The Sonata? Forget any reference to a run-of-the-mill classical instrumental composition, think more in terms of the Surprise Symphony for the new eponymous Hyundai.

The eighth generation of the mid-size sedan, which first saw the light of day here in 1989, and now with a single designation N Line, is a genuine sports sedan not to be sniffed at.

The range has been pared back from Active and Premium variants to a single model – the Sonata N Line – in a less-is-more move. The new Sonata, with performance-plus and looks to match, is a surprise package.

The only sticking point to universal acceptance of the Hyundai could be the more-than-$50,000 price tag. However, a closer look shows off the four-door classic coupe style with luxury, tech and turbo power of more expensive European rivals.

The new model debuts the all-new Smartstream 2.5-litre turbo-petrol GDi engine mated with a new wet-friction eight-speed dual-clutch automatic transmission, incorporating a shift-by-wire push-button gear selector and steering wheel-mounted paddle shifts.

The Sonata N Line is on sale for $50,990, plus on-road costs, and comes with a five-year unlimited kilometre warranty, complimentary roadside assistance for 12 months and free 1500 km first service.

The front is straight out of the Hyundai playbook with its hallmark cascading radiator grille, with black inserts flanked by the lighting set-up. However, it is this lighting architecture that sets the Sonata apart.

Daylight running lights start under LED headlamps, wrapping around the lenses up to the bonnet edges, segueing into metal strips on the way back to the windscreen. This theme is repeated at the rear, with a red-light strip going the width of the vehicle, looping up on both sides to end in a boot-lid spoiler.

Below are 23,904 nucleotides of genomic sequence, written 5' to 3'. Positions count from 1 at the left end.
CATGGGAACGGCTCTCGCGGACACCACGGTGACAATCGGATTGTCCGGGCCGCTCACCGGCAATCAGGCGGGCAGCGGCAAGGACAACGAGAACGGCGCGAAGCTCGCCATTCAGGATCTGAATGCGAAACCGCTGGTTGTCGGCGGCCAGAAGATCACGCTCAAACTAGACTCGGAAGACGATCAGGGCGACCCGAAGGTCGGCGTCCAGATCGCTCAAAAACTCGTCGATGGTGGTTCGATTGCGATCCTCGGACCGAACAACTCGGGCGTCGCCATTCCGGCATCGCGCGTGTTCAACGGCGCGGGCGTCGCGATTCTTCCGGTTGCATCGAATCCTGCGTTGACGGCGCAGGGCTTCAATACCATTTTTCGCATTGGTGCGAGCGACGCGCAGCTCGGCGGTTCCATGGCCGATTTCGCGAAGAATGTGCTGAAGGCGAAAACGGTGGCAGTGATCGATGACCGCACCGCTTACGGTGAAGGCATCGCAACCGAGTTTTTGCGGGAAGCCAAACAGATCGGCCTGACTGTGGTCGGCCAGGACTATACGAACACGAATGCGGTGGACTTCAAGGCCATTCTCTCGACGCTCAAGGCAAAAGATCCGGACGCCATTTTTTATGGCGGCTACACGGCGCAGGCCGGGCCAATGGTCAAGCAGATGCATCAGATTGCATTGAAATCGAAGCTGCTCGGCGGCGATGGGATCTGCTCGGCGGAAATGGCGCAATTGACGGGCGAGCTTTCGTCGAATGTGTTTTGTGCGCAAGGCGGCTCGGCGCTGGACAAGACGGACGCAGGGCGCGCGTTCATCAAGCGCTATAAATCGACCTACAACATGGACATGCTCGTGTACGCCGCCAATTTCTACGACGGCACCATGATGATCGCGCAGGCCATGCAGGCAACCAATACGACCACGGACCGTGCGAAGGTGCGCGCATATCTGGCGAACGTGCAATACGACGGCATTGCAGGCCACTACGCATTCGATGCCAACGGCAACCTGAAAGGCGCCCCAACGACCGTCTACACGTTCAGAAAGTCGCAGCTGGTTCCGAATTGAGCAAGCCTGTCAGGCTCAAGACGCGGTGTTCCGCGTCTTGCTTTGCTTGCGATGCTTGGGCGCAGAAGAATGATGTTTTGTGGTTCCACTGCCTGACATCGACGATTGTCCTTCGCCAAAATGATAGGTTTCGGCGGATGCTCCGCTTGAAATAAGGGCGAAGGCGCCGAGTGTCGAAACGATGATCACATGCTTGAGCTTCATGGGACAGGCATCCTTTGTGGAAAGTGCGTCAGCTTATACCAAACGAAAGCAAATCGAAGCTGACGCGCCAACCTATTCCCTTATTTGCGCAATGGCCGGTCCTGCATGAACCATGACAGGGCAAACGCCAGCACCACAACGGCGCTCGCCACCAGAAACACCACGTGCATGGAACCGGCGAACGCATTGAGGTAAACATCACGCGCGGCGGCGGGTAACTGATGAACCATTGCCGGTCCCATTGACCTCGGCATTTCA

As well as the stand-out lighting the N Line Sports body kit includes a set of 19-inch Continental tyres that fit well with the sleek profile.

Sonata’s swish suede and Nappa leather trimmed cabin includes heated and ventilated, power adjustable front seats, heated outboard rear seats, dual zone climate control air conditioning and panoramic glass sunroof.

A simple centre console is the base for Sonata’s rotary shift-by-wire gear selector and system controls saving space and coming easily to hand.

Also on view for the first time is a 12.3-inch LCD high resolution colour instrument cluster, complemented by a 10.5-inch touchscreen multimedia unit with satellite navigation.

A 360-degree surround view monitor, wireless smartphone charging and 12-speaker Bose Premium audio, the latter featuring surround technology that splits music into multiple channels, producing full sound immersion.

The new Sonata is the first Hyundai to make use of the latest Smartstream 2.5-litre turbo-petrol four-cylinder engine with high efficiency combustion and integrated thermal management. It has 213 kW at 5800 rpm and 422 Nm between 1650 and 4000 revs.

As well as sporty performance, mated with an eight-speed dual-clutch automatic transmission, the powertrain is sparing with fuel and puts out lower emissions.

A suite of SmartSense technology heads up advanced safety, with forward collision avoidance / junction turning assist, driver attention alert and blind spot warning.

Also fitted is lane keeping assist, which consists of two functions – lane departure warning and lane keeping assist. LDW alerts the driver visually and audibly if the vehicle begins to wander out of a lane, while LKA intervenes to assist steering if the LDW is not acted on.